But among these and other excellent arguments for the immortality of the soul, there is one drawn from the perpetual progress of the soul to its perfection, without a possibility of ever arriving at it; which is a hint that I do not remember to have seen opened and improved? by others who have written on this subject, though it seems to me to carry a great weight 3 with it.

How can it enter into the thoughts of man, that the soul, which is capable of such immense perfections, and of receiving new improvements to all eternity, shall fall away into nothing almost as soon as it is created ? Are such abilities made for no purpose ? 4 A brute arrives at a point of perfection that he can never pass: in a few years he has all the endowments he is capable of; and were he to live ten thousand more, would be the same thing he is at present. Were a human souls thus at a stand in her accomplishments, were her faculties to be full blown, and incapable of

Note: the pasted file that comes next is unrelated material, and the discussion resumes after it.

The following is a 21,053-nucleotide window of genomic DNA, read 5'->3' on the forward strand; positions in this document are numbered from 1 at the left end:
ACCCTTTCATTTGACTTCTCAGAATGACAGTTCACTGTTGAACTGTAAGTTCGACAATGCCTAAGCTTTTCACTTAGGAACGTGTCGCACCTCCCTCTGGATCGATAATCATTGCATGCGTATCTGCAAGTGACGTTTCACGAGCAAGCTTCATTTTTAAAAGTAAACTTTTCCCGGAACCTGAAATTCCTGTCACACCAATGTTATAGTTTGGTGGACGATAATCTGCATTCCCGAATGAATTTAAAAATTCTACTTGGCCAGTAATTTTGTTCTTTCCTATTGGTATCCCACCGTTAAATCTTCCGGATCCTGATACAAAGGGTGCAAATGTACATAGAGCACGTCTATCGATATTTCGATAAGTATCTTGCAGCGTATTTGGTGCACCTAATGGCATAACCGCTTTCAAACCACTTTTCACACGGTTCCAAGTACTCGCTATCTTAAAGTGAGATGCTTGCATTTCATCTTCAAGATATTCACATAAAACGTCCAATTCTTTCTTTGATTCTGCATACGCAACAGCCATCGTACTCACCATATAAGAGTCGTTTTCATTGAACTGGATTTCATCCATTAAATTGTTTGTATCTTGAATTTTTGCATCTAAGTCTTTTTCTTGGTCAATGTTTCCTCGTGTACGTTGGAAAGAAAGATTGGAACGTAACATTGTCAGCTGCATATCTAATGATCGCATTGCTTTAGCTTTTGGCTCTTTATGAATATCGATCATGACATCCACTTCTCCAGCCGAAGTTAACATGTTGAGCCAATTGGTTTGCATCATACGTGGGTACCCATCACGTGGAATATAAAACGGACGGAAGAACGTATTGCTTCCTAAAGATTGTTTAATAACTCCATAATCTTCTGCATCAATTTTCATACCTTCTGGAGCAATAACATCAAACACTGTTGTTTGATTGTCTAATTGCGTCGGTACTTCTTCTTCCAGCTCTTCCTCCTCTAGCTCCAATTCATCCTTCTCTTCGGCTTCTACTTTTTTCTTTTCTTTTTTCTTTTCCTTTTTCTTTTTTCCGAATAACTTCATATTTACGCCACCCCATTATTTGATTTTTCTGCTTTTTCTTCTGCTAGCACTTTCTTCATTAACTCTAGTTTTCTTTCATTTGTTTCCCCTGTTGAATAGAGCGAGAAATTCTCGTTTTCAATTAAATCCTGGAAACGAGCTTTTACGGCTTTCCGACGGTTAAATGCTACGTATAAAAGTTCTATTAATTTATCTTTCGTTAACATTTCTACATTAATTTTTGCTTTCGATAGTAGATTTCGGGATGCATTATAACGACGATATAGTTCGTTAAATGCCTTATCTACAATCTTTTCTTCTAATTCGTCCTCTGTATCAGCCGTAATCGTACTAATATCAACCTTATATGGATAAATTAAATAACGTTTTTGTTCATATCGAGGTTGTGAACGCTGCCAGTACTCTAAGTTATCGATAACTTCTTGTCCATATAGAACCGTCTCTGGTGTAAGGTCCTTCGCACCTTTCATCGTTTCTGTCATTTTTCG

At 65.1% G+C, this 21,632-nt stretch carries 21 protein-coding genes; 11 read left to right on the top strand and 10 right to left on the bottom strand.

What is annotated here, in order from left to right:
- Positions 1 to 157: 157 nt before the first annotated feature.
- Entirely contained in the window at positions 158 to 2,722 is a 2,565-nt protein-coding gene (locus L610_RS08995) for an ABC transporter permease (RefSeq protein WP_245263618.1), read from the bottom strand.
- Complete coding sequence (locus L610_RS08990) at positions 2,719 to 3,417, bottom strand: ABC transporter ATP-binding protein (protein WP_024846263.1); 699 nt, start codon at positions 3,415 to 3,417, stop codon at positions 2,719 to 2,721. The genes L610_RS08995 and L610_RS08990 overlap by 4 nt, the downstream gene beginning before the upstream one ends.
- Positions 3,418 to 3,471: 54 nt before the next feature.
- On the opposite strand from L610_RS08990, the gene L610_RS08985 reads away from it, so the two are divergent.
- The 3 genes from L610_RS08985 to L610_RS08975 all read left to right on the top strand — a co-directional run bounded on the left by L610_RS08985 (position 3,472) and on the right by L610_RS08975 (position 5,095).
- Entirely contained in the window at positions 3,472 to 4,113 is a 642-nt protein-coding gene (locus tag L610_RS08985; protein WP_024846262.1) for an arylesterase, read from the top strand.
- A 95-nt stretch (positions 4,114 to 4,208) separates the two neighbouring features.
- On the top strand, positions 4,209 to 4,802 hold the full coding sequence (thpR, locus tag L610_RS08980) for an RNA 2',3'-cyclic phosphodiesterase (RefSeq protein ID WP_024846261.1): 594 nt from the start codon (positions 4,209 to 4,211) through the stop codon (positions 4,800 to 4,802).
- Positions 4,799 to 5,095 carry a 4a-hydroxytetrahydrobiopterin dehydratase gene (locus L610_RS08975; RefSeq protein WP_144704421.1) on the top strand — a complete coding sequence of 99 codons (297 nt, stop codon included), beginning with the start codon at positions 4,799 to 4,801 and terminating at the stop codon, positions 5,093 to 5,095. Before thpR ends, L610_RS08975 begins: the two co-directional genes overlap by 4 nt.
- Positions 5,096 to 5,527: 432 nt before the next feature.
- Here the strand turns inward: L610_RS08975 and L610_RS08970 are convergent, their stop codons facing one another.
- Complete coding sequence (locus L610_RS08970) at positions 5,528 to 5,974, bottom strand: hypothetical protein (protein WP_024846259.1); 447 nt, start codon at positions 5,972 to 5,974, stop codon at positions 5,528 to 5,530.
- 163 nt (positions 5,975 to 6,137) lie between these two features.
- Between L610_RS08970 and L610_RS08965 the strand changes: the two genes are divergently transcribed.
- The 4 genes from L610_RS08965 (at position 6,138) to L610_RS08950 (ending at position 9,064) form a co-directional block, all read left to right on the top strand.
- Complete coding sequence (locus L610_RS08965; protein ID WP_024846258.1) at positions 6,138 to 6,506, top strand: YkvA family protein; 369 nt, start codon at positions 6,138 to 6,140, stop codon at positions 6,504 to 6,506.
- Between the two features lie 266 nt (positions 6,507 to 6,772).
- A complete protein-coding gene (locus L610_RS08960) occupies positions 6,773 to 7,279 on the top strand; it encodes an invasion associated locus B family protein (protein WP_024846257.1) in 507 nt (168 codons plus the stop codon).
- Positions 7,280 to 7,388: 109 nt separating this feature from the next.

I hopes of immortality. How

4 Are such ...

purpose? Has expressed in the “Cato"?

this interrogation all the force of a 2 opened and improved. Ex- negative statement? Change into plain.

such. a great weight. Should we

What pronouns show now use the article? Substitute a that “soul" is personified? synonymous expression.

6 full blown. Explain.


5 soul.

farther enlargements, I could imagine it might fall away insensibly, and drop at once into a state of annihilation1

But can we believe a thinking being that is in a perpetual progress of improvements, and traveling on from perfection to perfection, after having just looked abroad into the works of its Creator, and made a few discoveries of his infinite goodness, wisdom, and power, must perish at her first setting out, and in the very beginning of her inquiries?